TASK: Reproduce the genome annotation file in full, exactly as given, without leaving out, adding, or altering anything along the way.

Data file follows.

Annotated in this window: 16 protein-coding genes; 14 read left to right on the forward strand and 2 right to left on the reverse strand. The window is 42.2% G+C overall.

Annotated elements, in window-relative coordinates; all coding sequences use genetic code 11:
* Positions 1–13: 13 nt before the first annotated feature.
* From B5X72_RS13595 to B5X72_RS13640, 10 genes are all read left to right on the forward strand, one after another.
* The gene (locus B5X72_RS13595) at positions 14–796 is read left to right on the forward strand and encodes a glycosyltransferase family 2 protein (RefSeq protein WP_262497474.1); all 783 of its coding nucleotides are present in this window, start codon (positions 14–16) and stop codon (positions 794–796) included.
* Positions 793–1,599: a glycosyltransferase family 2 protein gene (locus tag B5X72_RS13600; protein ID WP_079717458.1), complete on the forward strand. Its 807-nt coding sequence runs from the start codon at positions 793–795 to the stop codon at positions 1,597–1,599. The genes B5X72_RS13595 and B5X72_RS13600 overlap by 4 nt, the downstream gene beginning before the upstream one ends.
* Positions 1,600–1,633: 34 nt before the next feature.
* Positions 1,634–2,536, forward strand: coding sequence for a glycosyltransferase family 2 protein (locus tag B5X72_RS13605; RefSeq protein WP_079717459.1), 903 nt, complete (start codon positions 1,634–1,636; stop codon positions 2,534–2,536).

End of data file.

Annotated in this window: 16 protein-coding genes; 14 read left to right on the forward strand and 2 right to left on the reverse strand. The window is 42.2% G+C overall.

Annotated elements, in window-relative coordinates; all coding sequences use genetic code 11:
* Positions 1–13: 13 nt before the first annotated feature.
* From B5X72_RS13595 to B5X72_RS13640, 10 genes are all read left to right on the forward strand, one after another.
* The gene (locus B5X72_RS13595) at positions 14–796 is read left to right on the forward strand and encodes a glycosyltransferase family 2 protein (RefSeq protein WP_262497474.1); all 783 of its coding nucleotides are present in this window, start codon (positions 14–16) and stop codon (positions 794–796) included.
* Positions 793–1,599: a glycosyltransferase family 2 protein gene (locus tag B5X72_RS13600; protein ID WP_079717458.1), complete on the forward strand. Its 807-nt coding sequence runs from the start codon at positions 793–795 to the stop codon at positions 1,597–1,599. The genes B5X72_RS13595 and B5X72_RS13600 overlap by 4 nt, the downstream gene beginning before the upstream one ends.
* Positions 1,600–1,633: 34 nt before the next feature.
* Positions 1,634–2,536, forward strand: coding sequence for a glycosyltransferase family 2 protein (locus tag B5X72_RS13605; RefSeq protein WP_079717459.1), 903 nt, complete (start codon positions 1,634–1,636; stop codon positions 2,534–2,536).